Last week, ITIF released Shifting Gears: Transcending Conventional Economic Doctrines to Develop Better Electric Vehicle Batteries, which explores the challenges confronting today’s electric vehicle (EV) industry and presents an “innovation economics” strategy for overcoming them. It has added to a growing debate on the short-comings of today’s EV policy approach and better ways energy policy can support electrifying U.S. transportation. Politico correctly summarized the core issue: better EV batteries are “the unseen force behind electric vehicle sales,” but “neither higher taxes nor domestic and international subsidies have spurred enough [technology] momentum.” Referring to Shifting Gears, Politico states that “The only answer is a robust R&D strategy to develop much better and cheaper batteries to dramatically lower the cost and increase the performance of EVs.” As ITIF Senior Analyst Matthew Stepp put it in a Bloomberg Businessweek article that highlights the report, “Government investment in high-risk, high-reward technologies is critical.”
Business Insider’s Alex Davies concurs, pointing out that while the conventional policy approach has been to either subsidize EV purchases or impose taxes to increase the price of gas cars, the report “lay[s] out a variety of cases in which all these tactics have been tried” and makes it “clear these approaches do not work, because so little progress has been made.” Davies goes on to endorse an innovation economics approach:
Yin and Stepp suggest funding research with money that would be used to provide EV subsidies and tax credits. They also suggest improving and legislating the relationship between the Departments of Energy and Defense, both of which sponsor research in the field, especially with respect to lithium ion batteries.
These policies would likely draw the ire of fiscal conservatives and free market proponents. But for those who want the government to help electric vehicles take off, and are frustrated by the lack of progress to date, they may be just the thing.
Furthermore, according to James Greenberger, Executive Director of NAATBatt, an advanced battery trade association, the report “contains an excellent discussion of the need for the vehicle electrification and the advantages of electric vehicles relative to competing technologies” and “also contains an accurate and sobering analysis of the poor prospects for vehicle electrification in light of the current state of advanced battery technology.” Greenberger agrees with ITIF’s assessment that better alignment between advanced battery R&D and commercialization is critical and proposes that the mobile device manufacturing sector offers an interesting way to quickly test and deploy new battery technologies.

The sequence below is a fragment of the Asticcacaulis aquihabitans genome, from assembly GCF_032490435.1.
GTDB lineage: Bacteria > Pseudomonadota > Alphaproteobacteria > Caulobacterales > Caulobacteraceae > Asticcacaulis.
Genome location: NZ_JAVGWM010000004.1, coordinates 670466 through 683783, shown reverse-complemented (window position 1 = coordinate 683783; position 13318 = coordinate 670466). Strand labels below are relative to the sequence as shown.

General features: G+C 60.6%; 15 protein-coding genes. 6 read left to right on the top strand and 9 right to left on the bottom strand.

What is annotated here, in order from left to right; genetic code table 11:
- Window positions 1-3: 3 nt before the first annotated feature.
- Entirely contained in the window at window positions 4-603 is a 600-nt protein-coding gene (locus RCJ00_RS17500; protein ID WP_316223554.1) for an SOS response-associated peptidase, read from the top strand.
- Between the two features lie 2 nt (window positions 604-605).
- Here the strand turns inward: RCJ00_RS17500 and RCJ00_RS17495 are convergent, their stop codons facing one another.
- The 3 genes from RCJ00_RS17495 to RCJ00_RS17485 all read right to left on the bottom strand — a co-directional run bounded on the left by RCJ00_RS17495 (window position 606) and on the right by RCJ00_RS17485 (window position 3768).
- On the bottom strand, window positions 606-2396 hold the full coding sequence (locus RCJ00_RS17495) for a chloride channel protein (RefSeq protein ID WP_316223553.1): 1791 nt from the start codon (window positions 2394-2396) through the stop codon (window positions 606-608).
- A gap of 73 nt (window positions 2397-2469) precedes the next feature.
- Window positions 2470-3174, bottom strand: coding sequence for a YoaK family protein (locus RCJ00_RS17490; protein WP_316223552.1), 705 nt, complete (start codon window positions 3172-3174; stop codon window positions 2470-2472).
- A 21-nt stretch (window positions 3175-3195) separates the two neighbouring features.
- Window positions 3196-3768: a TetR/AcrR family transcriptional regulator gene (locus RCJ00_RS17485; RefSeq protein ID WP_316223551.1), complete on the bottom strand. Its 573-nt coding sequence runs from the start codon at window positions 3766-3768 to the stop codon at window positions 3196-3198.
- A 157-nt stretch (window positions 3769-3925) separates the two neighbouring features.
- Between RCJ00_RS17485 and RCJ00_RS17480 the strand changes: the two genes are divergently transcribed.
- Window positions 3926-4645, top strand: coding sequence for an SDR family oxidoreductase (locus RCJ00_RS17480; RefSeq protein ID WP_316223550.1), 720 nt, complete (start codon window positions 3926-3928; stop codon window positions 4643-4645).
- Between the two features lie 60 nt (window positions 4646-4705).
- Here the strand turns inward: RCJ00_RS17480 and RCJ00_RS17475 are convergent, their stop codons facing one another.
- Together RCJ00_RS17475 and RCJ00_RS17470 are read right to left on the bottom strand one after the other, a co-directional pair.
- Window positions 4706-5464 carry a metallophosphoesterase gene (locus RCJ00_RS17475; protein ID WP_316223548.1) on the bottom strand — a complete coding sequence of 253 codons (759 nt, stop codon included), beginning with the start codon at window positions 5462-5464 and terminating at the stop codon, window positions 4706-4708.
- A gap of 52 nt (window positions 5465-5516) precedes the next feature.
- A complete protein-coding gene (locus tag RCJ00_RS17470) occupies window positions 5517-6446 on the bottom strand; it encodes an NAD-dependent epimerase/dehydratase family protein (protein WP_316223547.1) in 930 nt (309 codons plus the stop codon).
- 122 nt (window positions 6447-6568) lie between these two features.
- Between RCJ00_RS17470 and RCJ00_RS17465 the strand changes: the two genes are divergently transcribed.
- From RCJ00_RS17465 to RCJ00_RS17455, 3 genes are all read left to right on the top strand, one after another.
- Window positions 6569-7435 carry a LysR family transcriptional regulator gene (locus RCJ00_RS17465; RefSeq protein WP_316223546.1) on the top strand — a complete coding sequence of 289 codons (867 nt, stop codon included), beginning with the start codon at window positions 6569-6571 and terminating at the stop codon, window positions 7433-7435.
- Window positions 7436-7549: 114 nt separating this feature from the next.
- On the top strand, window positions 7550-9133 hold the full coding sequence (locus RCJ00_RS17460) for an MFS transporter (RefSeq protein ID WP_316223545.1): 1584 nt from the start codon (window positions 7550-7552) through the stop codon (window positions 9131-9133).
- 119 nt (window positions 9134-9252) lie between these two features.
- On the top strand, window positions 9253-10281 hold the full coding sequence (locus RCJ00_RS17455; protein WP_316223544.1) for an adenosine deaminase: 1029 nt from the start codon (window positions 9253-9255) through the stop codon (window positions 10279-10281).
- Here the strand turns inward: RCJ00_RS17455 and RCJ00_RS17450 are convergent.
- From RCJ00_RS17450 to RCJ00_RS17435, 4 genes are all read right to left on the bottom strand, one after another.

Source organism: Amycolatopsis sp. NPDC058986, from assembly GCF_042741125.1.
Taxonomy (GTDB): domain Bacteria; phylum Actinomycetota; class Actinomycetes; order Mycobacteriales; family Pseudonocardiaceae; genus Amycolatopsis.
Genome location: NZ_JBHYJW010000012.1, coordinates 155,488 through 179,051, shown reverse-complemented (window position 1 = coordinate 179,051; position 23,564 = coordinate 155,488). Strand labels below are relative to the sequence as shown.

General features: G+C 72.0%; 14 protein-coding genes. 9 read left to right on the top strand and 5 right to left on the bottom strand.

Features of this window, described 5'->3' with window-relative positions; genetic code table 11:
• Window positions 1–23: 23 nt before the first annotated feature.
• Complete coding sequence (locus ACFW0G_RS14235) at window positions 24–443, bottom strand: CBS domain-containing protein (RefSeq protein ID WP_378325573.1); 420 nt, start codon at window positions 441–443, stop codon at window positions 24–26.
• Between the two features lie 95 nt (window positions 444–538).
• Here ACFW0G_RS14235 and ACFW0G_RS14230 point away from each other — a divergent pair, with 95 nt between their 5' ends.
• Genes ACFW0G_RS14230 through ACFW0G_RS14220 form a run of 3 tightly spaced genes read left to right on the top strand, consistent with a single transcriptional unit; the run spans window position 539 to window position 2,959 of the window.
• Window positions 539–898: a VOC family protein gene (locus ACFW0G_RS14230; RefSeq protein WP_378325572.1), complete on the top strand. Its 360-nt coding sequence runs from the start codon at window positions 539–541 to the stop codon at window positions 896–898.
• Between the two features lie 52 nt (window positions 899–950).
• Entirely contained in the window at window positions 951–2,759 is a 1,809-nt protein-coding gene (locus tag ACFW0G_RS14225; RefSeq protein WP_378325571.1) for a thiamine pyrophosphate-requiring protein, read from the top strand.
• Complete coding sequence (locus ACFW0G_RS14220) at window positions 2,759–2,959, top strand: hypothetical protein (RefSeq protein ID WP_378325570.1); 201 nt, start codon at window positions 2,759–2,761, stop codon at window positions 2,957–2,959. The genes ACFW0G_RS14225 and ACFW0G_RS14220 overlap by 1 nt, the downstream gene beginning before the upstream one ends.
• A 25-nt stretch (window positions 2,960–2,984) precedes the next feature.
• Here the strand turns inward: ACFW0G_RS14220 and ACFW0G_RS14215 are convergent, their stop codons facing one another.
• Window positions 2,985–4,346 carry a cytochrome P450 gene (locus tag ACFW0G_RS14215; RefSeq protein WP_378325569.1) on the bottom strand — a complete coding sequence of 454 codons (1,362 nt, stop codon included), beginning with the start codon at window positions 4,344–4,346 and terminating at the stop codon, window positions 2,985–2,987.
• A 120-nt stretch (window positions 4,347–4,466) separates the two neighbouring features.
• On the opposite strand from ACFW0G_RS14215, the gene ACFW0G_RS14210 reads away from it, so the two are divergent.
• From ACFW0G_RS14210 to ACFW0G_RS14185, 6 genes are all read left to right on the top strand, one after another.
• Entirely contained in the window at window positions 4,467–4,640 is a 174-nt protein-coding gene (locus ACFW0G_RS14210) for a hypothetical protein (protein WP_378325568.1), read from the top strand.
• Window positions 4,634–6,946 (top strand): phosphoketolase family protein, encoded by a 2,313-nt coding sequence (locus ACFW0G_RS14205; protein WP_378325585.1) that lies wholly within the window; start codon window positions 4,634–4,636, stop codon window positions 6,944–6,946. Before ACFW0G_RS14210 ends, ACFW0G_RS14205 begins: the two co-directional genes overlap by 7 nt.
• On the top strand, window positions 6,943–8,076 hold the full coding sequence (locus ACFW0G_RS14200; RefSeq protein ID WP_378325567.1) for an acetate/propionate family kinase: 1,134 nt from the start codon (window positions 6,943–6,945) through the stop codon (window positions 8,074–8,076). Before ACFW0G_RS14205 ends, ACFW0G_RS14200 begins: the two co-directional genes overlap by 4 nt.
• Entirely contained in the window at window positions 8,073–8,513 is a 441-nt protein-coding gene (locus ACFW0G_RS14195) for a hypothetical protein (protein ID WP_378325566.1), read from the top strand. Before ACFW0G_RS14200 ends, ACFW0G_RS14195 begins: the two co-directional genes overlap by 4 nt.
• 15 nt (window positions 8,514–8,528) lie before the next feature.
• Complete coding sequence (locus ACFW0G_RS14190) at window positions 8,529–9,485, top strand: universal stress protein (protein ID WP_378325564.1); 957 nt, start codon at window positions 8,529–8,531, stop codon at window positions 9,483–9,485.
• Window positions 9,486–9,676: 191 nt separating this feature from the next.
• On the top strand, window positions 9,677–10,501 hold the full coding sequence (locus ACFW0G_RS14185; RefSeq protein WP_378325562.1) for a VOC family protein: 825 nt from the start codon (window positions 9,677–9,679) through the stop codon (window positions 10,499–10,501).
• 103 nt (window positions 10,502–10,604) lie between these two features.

And in an E&E TV interview, Monica Trauzzi ties the EV policy discussion to some of the turmoil seen in the EV industry – specifically Tesla Motors’ decision to sell more stocks to raise capital and whether it’s a sign that there simply may not be a substantial market for EVs in the United States. Other recent developments, such as Toyota’s decision to scrap plans for widespread sales of a new all-electric minicar, might seem at first glance to reinforce that notion. But as Toyota Vice Chairman Takeshi Uchiyamada alluded in his remarks on the move – “The current capabilities of electric vehicles do not meet society’s needs, whether it may be the distance the cars can run, or the costs, or how it takes a long time to charge” – improving cost and performance can allow EVs to meet consumer expectations and thus generate much greater demand. Unsurprisingly, just last week, China’s Finance Ministry announced that it “will allocate funding to support technological innovation projects in the nation’s new energy auto industry,” including “the development of batteries.” Ultimately, a new policy approach that focuses on battery innovation, as laid out in Shifting Gears, is the clearest path to the widespread adoption of EVs.
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